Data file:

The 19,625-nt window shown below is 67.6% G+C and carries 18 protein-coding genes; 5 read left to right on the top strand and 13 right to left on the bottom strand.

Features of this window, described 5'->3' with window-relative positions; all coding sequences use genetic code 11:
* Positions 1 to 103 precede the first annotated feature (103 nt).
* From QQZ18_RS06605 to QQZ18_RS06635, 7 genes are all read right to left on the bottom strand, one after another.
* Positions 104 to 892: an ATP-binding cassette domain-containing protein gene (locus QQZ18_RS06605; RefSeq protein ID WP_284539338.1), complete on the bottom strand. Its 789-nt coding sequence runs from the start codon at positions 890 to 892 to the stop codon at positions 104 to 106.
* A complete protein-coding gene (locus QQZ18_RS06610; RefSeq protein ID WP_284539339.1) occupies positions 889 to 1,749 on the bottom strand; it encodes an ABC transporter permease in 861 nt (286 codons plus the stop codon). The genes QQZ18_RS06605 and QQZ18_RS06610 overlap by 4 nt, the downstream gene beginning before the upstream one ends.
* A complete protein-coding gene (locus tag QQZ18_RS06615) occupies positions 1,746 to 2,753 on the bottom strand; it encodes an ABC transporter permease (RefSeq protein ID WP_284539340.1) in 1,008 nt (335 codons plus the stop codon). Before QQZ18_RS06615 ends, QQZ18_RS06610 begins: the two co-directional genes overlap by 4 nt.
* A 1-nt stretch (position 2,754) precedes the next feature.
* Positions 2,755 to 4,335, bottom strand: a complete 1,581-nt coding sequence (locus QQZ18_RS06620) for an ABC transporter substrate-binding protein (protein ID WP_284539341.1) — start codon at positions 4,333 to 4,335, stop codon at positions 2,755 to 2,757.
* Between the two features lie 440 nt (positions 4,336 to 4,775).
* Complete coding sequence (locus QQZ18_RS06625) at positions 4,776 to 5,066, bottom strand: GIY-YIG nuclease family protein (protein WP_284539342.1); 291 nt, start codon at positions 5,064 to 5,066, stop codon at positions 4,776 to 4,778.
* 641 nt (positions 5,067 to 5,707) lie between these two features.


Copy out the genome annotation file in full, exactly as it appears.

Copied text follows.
The 19,625-nt window shown below is 67.6% G+C and carries 18 protein-coding genes; 5 read left to right on the top strand and 13 right to left on the bottom strand.

Features of this window, described 5'->3' with window-relative positions; all coding sequences use genetic code 11:
* Positions 1 to 103 precede the first annotated feature (103 nt).
* From QQZ18_RS06605 to QQZ18_RS06635, 7 genes are all read right to left on the bottom strand, one after another.
* Positions 104 to 892: an ATP-binding cassette domain-containing protein gene (locus QQZ18_RS06605; RefSeq protein ID WP_284539338.1), complete on the bottom strand. Its 789-nt coding sequence runs from the start codon at positions 890 to 892 to the stop codon at positions 104 to 106.
* A complete protein-coding gene (locus QQZ18_RS06610; RefSeq protein ID WP_284539339.1) occupies positions 889 to 1,749 on the bottom strand; it encodes an ABC transporter permease in 861 nt (286 codons plus the stop codon). The genes QQZ18_RS06605 and QQZ18_RS06610 overlap by 4 nt, the downstream gene beginning before the upstream one ends.
* A complete protein-coding gene (locus tag QQZ18_RS06615) occupies positions 1,746 to 2,753 on the bottom strand; it encodes an ABC transporter permease (RefSeq protein ID WP_284539340.1) in 1,008 nt (335 codons plus the stop codon). Before QQZ18_RS06615 ends, QQZ18_RS06610 begins: the two co-directional genes overlap by 4 nt.
* A 1-nt stretch (position 2,754) precedes the next feature.
* Positions 2,755 to 4,335, bottom strand: a complete 1,581-nt coding sequence (locus QQZ18_RS06620) for an ABC transporter substrate-binding protein (protein ID WP_284539341.1) — start codon at positions 4,333 to 4,335, stop codon at positions 2,755 to 2,757.
* Between the two features lie 440 nt (positions 4,336 to 4,775).
* Complete coding sequence (locus QQZ18_RS06625) at positions 4,776 to 5,066, bottom strand: GIY-YIG nuclease family protein (protein WP_284539342.1); 291 nt, start codon at positions 5,064 to 5,066, stop codon at positions 4,776 to 4,778.
* 641 nt (positions 5,067 to 5,707) lie between these two features.